Recurring Giving: How to Increase Recurring Donations

Recurring giving is a powerful tool that helps churches weather fluctuations in donations throughout the year. Regular, scheduled donations contribute to a strong financial foundation, enabling churches to plan, grow, and serve their communities more effectively. But, although most people want to display generosity to their church, not everyone will go out of their way to give — unless it’s made very easy. Many churches miss out on generosity simply because they use a giving tool that isn’t up to the task. And bad tech shouldn’t be a barrier to generosity.

What is recurring giving?

Recurring giving is a feature of church giving platforms that lets your church members set up monthly, automatic donations.  After picking a day they want their gift to occur each month, they don’t have to touch anything again. It’s the easiest way to give. And it’s ideal for your church staff too. But, even churches that are fully on board with recurring giving often don’t know the best ways to encourage it.

This guide will walk through everything churches need to know about recurring giving, including some of the biggest benefits and tips for increasing it.

How regular giving strategies fall short

When church members consistently give to your church every month, you might be tempted to think you don’t need to encourage recurring giving. But, that’s not true. Even when someone gives regularly, there can be inconsistencies. They may give according to what they have left over each month instead of prioritizing giving. Or the amount may fluctuate due to the ups and downs of their financial situation. Or they may give on an unpredictable schedule, based on which services they happen to attend.

On the other hand, recurring giving is consistent.

Other benefits of recurring giving

Aside from consistent donations, there are a few other benefits to recurring giving that are worth noting.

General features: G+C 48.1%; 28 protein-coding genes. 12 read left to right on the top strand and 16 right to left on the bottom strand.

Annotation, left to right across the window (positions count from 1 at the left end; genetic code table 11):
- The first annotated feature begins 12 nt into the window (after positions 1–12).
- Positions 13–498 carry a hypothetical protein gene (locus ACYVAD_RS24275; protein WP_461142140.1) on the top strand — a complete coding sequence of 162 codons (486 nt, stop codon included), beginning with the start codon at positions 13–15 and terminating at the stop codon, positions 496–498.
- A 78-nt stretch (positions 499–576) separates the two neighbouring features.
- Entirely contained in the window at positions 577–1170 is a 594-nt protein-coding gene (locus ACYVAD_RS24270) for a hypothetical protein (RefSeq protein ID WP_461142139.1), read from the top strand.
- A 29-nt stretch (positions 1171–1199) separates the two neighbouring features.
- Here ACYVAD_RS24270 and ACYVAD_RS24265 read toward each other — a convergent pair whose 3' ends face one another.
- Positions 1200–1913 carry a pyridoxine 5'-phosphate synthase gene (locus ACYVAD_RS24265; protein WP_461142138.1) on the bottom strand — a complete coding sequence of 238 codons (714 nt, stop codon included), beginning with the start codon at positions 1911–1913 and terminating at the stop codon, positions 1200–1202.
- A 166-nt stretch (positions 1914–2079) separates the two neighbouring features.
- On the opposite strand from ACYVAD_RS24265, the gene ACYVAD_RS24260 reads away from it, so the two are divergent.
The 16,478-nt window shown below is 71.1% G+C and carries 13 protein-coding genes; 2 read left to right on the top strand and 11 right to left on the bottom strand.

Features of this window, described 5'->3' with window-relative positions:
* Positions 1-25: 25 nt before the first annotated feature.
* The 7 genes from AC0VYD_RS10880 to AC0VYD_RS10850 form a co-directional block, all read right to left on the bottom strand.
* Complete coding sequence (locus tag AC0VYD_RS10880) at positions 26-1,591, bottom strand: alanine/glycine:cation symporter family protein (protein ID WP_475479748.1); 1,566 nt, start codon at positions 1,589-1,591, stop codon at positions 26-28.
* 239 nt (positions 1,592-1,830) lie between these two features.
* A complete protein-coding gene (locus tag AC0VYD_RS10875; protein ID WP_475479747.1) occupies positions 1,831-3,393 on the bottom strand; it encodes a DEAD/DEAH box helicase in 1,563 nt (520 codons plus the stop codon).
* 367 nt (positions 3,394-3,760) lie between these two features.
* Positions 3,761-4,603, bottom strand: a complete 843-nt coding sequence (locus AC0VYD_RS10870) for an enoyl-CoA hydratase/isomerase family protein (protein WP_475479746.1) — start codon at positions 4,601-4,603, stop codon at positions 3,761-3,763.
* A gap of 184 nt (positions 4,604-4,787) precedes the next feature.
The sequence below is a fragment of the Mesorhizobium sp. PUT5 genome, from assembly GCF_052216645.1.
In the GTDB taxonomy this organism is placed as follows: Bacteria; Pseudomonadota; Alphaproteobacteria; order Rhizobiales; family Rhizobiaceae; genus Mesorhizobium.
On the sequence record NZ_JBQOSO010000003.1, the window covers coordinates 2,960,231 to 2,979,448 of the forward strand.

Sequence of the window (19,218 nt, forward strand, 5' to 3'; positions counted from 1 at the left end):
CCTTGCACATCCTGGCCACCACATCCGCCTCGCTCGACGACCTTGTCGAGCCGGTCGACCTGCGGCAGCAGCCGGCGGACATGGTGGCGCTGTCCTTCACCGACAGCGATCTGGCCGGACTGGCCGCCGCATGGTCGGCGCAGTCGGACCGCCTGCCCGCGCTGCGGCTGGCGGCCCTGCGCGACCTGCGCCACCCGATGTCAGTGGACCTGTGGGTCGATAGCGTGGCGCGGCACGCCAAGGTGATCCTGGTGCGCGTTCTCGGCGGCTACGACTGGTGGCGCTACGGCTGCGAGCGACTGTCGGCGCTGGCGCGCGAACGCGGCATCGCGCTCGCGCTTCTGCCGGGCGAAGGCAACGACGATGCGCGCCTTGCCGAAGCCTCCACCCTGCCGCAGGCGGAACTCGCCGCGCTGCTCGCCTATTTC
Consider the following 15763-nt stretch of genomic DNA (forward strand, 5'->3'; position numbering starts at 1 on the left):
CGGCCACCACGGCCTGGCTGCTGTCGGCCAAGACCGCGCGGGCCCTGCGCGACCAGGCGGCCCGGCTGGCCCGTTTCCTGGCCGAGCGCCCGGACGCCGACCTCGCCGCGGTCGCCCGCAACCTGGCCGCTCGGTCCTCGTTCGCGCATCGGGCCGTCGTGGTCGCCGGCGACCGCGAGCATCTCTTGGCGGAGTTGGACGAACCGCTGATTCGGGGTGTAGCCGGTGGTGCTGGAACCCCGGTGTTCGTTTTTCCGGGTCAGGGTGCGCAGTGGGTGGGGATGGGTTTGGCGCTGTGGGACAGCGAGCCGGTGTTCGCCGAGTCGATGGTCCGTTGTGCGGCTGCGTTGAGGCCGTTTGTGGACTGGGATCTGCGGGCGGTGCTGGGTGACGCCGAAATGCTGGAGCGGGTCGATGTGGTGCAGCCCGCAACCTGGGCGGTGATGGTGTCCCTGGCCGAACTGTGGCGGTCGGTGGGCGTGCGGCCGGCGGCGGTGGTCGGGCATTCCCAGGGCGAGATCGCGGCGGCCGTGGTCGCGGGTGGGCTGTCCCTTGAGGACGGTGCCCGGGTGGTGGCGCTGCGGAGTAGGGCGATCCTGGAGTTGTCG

• It inspires thoughtful, planned giving. In practice, recurring giving is similar to the way most people pay their bills. If they use a budget, giving becomes part of their regular expenses. If they don’t, they still have to anticipate how much money is coming out of their account each month and plan their purchases accordingly. Recurring giving is a one-time decision that impacts people every month and affects their lives the same way as writing a check would—but without the hassle and without the barriers that non-recurring giving can create.
  • It removes the temptation not to give. Constantly struggling with other important and justifiable ways to spend money is a legitimate temptation that undermines the consistent giving of many. Every month givers have to decide to give again. As their circumstances change, new desires and financial hurdles may compete with their desire to be good stewards. Some people can handle the temptation not to give. Others (especially newer givers) will have varying degrees of success. By making it easy for users to set up recurring giving, churches are doing their part in removing the temptation associated with renewing the decision to be a giver every week 
  • It paves the way for spontaneous giving. Without recurring giving, all giving feels like a spontaneous decision. Through recurring giving, people learn they can live comfortably and happily on less than they imagine. It’s not long before they realize giving isn’t a huge sacrifice—it’s a joy. This opens them up to spontaneous generosity on top of their regular giving.
  • There’s nothing for people to forget. It’s also worth noting: some people have the desire to give and they can overcome the temptation not to give, but they just can’t remember to do it. That shouldn’t be surprising. Most people write fewer checks and carry less cash than they used to. In fact, some people don’t ever write checks. So if passing the plate is the main way people give at your church, you’re asking them to remember something they never carry or to make a pit stop at the ATM, which they don’t normally do.

Even with online giving, people can forget to give. Because they can give any time, anywhere, some church members may be in a constant state of waiting for the best opportunity to give. They’ll do it when they get home. When their paycheck clears. After they finish a project. Or after they relax for a bit. Distractions constantly come up, so if giving feels like something that can be done at any time, some church members will perpetually tell themselves they’ll do it later. Recurring giving lets people act once on their desire to give, when they have an opportunity to think it through, and they don’t have to keep remembering to act on that desire every month.

Ultimately, recurring giving eliminates barriers to regular giving and allows more of your congregation to live generously and faithfully steward what God has given them. The decision to give regularly can be a spiritual battle. Recurring giving just means that once someone wins that battle, your church isn’t asking them to fight it again every month.